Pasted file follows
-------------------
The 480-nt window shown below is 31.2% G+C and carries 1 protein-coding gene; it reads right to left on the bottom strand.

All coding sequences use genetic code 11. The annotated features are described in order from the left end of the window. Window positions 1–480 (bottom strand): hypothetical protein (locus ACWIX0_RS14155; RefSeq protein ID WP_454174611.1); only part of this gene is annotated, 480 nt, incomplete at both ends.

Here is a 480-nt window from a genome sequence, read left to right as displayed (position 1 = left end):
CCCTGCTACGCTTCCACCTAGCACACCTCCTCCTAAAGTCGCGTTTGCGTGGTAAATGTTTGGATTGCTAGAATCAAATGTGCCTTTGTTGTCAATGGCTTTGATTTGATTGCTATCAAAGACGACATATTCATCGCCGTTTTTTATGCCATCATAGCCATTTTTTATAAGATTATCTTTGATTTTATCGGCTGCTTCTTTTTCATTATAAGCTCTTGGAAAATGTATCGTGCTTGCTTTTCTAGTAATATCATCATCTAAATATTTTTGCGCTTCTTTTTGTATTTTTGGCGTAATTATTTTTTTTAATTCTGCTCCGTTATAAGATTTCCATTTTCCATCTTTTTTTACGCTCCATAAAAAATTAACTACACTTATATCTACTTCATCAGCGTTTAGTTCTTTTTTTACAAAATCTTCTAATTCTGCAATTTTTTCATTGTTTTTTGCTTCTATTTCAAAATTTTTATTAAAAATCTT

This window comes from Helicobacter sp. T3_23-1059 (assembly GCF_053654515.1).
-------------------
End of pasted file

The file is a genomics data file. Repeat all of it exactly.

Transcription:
The 480-nt window shown below is 31.2% G+C and carries 1 protein-coding gene; it reads right to left on the bottom strand.

All coding sequences use genetic code 11. The annotated features are described in order from the left end of the window. Window positions 1–480 (bottom strand): hypothetical protein (locus ACWIX0_RS14155; RefSeq protein ID WP_454174611.1); only part of this gene is annotated, 480 nt, incomplete at both ends.

Here is a 480-nt window from a genome sequence, read left to right as displayed (position 1 = left end):
CCCTGCTACGCTTCCACCTAGCACACCTCCTCCTAAAGTCGCGTTTGCGTGGTAAATGTTTGGATTGCTAGAATCAAATGTGCCTTTGTTGTCAATGGCTTTGATTTGATTGCTATCAAAGACGACATATTCATCGCCGTTTTTTATGCCATCATAGCCATTTTTTATAAGATTATCTTTGATTTTATCGGCTGCTTCTTTTTCATTATAAGCTCTTGGAAAATGTATCGTGCTTGCTTTTCTAGTAATATCATCATCTAAATATTTTTGCGCTTCTTTTTGTATTTTTGGCGTAATTATTTTTTTTAATTCTGCTCCGTTATAAGATTTCCATTTTCCATCTTTTTTTACGCTCCATAAAAAATTAACTACACTTATATCTACTTCATCAGCGTTTAGTTCTTTTTTTACAAAATCTTCTAATTCTGCAATTTTTTCATTGTTTTTTGCTTCTATTTCAAAATTTTTATTAAAAATCTT

This window comes from Helicobacter sp. T3_23-1059 (assembly GCF_053654515.1).